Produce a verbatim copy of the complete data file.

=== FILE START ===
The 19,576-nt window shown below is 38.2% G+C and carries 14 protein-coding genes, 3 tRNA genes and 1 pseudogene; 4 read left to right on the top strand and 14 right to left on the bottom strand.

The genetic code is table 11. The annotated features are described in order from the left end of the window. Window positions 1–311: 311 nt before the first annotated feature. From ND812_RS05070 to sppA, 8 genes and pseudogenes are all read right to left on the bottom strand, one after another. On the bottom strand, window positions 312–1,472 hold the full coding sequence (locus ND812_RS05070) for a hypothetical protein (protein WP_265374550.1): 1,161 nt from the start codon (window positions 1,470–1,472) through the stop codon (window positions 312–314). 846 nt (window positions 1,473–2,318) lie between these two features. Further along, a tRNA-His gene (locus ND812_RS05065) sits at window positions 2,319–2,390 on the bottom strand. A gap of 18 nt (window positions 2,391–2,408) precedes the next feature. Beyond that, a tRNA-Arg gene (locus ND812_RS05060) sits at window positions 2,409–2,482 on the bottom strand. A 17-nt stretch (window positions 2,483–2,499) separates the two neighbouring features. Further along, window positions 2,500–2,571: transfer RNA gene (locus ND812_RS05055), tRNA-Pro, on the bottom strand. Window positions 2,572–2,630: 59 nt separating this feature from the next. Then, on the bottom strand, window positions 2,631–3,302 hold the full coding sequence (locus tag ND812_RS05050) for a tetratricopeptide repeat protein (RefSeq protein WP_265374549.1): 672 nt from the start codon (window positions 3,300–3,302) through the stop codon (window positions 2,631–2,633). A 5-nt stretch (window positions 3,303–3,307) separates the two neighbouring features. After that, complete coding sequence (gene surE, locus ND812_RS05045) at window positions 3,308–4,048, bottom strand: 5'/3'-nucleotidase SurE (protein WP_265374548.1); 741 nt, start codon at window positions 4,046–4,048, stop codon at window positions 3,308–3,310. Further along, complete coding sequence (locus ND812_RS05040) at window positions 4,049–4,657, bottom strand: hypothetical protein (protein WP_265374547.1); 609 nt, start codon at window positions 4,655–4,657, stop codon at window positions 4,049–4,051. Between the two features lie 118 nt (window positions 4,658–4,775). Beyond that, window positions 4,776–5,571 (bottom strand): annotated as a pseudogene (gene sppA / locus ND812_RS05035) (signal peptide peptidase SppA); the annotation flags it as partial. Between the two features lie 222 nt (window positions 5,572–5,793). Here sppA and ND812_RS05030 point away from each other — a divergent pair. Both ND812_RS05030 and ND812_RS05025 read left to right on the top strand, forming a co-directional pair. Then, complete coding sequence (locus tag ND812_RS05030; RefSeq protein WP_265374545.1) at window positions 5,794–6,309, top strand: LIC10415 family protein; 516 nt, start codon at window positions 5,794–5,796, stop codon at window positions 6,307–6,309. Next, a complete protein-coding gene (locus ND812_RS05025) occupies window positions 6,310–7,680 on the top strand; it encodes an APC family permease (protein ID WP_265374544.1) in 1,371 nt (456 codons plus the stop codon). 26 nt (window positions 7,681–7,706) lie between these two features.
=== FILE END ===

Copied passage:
The 19,576-nt window shown below is 38.2% G+C and carries 14 protein-coding genes, 3 tRNA genes and 1 pseudogene; 4 read left to right on the top strand and 14 right to left on the bottom strand.

The genetic code is table 11. The annotated features are described in order from the left end of the window. Window positions 1–311: 311 nt before the first annotated feature. From ND812_RS05070 to sppA, 8 genes and pseudogenes are all read right to left on the bottom strand, one after another. On the bottom strand, window positions 312–1,472 hold the full coding sequence (locus ND812_RS05070) for a hypothetical protein (protein WP_265374550.1): 1,161 nt from the start codon (window positions 1,470–1,472) through the stop codon (window positions 312–314). 846 nt (window positions 1,473–2,318) lie between these two features. Further along, a tRNA-His gene (locus ND812_RS05065) sits at window positions 2,319–2,390 on the bottom strand. A gap of 18 nt (window positions 2,391–2,408) precedes the next feature. Beyond that, a tRNA-Arg gene (locus ND812_RS05060) sits at window positions 2,409–2,482 on the bottom strand. A 17-nt stretch (window positions 2,483–2,499) separates the two neighbouring features. Further along, window positions 2,500–2,571: transfer RNA gene (locus ND812_RS05055), tRNA-Pro, on the bottom strand. Window positions 2,572–2,630: 59 nt separating this feature from the next. Then, on the bottom strand, window positions 2,631–3,302 hold the full coding sequence (locus tag ND812_RS05050) for a tetratricopeptide repeat protein (RefSeq protein WP_265374549.1): 672 nt from the start codon (window positions 3,300–3,302) through the stop codon (window positions 2,631–2,633). A 5-nt stretch (window positions 3,303–3,307) separates the two neighbouring features. After that, complete coding sequence (gene surE, locus ND812_RS05045) at window positions 3,308–4,048, bottom strand: 5'/3'-nucleotidase SurE (protein WP_265374548.1); 741 nt, start codon at window positions 4,046–4,048, stop codon at window positions 3,308–3,310. Further along, complete coding sequence (locus ND812_RS05040) at window positions 4,049–4,657, bottom strand: hypothetical protein (protein WP_265374547.1); 609 nt, start codon at window positions 4,655–4,657, stop codon at window positions 4,049–4,051. Between the two features lie 118 nt (window positions 4,658–4,775). Beyond that, window positions 4,776–5,571 (bottom strand): annotated as a pseudogene (gene sppA / locus ND812_RS05035) (signal peptide peptidase SppA); the annotation flags it as partial. Between the two features lie 222 nt (window positions 5,572–5,793). Here sppA and ND812_RS05030 point away from each other — a divergent pair. Both ND812_RS05030 and ND812_RS05025 read left to right on the top strand, forming a co-directional pair. Then, complete coding sequence (locus tag ND812_RS05030; RefSeq protein WP_265374545.1) at window positions 5,794–6,309, top strand: LIC10415 family protein; 516 nt, start codon at window positions 5,794–5,796, stop codon at window positions 6,307–6,309. Next, a complete protein-coding gene (locus ND812_RS05025) occupies window positions 6,310–7,680 on the top strand; it encodes an APC family permease (protein ID WP_265374544.1) in 1,371 nt (456 codons plus the stop codon). 26 nt (window positions 7,681–7,706) lie between these two features.